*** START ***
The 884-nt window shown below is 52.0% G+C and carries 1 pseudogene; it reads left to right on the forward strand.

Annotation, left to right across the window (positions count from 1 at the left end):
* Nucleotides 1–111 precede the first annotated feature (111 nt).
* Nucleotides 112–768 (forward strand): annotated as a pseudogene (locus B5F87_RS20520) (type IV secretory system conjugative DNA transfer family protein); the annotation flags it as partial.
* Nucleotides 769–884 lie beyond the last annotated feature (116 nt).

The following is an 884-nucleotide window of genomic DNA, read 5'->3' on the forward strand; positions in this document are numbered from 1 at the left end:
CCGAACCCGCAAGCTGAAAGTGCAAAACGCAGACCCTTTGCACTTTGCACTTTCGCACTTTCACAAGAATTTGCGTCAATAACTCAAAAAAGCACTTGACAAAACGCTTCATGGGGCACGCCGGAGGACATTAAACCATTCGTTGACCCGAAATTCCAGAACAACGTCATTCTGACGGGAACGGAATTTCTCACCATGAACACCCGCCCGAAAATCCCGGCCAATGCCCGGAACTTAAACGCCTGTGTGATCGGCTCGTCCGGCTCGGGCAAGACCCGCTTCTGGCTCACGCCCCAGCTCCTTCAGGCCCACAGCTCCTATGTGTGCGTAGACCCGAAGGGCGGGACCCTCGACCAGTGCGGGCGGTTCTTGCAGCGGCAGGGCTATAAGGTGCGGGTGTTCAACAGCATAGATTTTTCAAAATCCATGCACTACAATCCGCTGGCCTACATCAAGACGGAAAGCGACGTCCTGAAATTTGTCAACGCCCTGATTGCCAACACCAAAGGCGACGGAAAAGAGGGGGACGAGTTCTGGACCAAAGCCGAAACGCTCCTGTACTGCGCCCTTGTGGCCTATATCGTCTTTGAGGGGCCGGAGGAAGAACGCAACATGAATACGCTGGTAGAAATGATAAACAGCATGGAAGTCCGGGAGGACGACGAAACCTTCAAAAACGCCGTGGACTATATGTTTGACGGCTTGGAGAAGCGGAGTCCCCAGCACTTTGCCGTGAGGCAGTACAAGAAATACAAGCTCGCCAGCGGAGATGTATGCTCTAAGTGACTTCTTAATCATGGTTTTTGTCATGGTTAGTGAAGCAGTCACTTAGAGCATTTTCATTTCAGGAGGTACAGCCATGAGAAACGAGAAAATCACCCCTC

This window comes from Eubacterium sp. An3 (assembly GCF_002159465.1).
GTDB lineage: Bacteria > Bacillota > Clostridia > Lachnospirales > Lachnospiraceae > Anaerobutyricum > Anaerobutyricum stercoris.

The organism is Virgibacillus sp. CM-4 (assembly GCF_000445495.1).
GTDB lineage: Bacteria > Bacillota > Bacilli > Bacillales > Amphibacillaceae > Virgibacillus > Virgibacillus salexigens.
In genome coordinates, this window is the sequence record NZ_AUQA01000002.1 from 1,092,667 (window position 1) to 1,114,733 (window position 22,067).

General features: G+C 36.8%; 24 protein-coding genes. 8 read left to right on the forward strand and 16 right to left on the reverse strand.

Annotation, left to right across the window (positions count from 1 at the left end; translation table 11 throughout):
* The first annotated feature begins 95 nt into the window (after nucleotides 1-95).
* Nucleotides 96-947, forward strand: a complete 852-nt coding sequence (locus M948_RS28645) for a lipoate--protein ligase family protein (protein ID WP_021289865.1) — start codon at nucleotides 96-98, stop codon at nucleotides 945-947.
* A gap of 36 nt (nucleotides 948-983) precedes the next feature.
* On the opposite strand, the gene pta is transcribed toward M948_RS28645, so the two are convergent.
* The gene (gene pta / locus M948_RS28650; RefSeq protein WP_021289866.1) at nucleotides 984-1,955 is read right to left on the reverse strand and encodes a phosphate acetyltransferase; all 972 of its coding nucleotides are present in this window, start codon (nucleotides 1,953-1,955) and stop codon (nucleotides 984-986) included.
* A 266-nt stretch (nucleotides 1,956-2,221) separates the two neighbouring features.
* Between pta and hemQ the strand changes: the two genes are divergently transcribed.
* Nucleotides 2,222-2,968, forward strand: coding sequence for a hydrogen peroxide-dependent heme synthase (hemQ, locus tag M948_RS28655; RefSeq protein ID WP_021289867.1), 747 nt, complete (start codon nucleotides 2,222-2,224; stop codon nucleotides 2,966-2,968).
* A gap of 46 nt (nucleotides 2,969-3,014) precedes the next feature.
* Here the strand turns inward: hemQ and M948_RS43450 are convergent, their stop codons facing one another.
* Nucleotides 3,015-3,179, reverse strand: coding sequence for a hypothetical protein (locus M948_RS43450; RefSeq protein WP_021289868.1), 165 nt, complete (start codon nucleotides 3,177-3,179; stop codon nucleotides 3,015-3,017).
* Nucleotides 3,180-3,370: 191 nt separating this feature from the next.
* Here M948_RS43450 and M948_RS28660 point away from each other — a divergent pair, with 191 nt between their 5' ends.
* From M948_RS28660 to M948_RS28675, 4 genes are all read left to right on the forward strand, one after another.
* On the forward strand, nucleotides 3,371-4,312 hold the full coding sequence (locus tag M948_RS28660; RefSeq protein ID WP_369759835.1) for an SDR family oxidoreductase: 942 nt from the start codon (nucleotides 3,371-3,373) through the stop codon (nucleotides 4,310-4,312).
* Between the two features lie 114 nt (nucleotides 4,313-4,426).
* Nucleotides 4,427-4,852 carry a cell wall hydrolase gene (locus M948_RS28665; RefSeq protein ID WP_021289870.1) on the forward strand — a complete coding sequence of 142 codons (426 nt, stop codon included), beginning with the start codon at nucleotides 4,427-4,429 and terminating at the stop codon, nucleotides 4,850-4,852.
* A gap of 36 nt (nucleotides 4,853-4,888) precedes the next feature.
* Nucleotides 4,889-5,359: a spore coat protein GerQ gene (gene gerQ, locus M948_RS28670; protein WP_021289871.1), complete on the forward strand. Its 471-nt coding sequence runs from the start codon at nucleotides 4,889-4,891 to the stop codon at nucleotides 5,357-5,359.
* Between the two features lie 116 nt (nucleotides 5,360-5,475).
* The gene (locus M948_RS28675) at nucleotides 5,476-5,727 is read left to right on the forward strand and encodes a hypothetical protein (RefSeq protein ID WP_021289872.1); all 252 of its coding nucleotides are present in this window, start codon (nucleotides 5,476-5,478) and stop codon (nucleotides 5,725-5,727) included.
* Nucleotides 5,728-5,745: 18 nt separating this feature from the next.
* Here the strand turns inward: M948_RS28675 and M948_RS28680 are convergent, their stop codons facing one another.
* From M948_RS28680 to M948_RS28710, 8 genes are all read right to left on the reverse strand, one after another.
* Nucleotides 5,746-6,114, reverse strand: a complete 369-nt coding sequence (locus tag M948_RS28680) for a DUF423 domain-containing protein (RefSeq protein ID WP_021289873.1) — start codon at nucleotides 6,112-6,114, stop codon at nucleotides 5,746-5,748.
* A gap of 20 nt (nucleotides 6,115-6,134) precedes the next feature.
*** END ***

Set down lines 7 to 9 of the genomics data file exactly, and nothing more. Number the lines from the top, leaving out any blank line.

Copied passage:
CCGAACCCGCAAGCTGAAAGTGCAAAACGCAGACCCTTTGCACTTTGCACTTTCGCACTTTCACAAGAATTTGCGTCAATAACTCAAAAAAGCACTTGACAAAACGCTTCATGGGGCACGCCGGAGGACATTAAACCATTCGTTGACCCGAAATTCCAGAACAACGTCATTCTGACGGGAACGGAATTTCTCACCATGAACACCCGCCCGAAAATCCCGGCCAATGCCCGGAACTTAAACGCCTGTGTGATCGGCTCGTCCGGCTCGGGCAAGACCCGCTTCTGGCTCACGCCCCAGCTCCTTCAGGCCCACAGCTCCTATGTGTGCGTAGACCCGAAGGGCGGGACCCTCGACCAGTGCGGGCGGTTCTTGCAGCGGCAGGGCTATAAGGTGCGGGTGTTCAACAGCATAGATTTTTCAAAATCCATGCACTACAATCCGCTGGCCTACATCAAGACGGAAAGCGACGTCCTGAAATTTGTCAACGCCCTGATTGCCAACACCAAAGGCGACGGAAAAGAGGGGGACGAGTTCTGGACCAAAGCCGAAACGCTCCTGTACTGCGCCCTTGTGGCCTATATCGTCTTTGAGGGGCCGGAGGAAGAACGCAACATGAATACGCTGGTAGAAATGATAAACAGCATGGAAGTCCGGGAGGACGACGAAACCTTCAAAAACGCCGTGGACTATATGTTTGACGGCTTGGAGAAGCGGAGTCCCCAGCACTTTGCCGTGAGGCAGTACAAGAAATACAAGCTCGCCAGCGGAGATGTATGCTCTAAGTGACTTCTTAATCATGGTTTTTGTCATGGTTAGTGAAGCAGTCACTTAGAGCATTTTCATTTCAGGAGGTACAGCCATGAGAAACGAGAAAATCACCCCTC

This window comes from Eubacterium sp. An3 (assembly GCF_002159465.1).
GTDB lineage: Bacteria > Bacillota > Clostridia > Lachnospirales > Lachnospiraceae > Anaerobutyricum > Anaerobutyricum stercoris.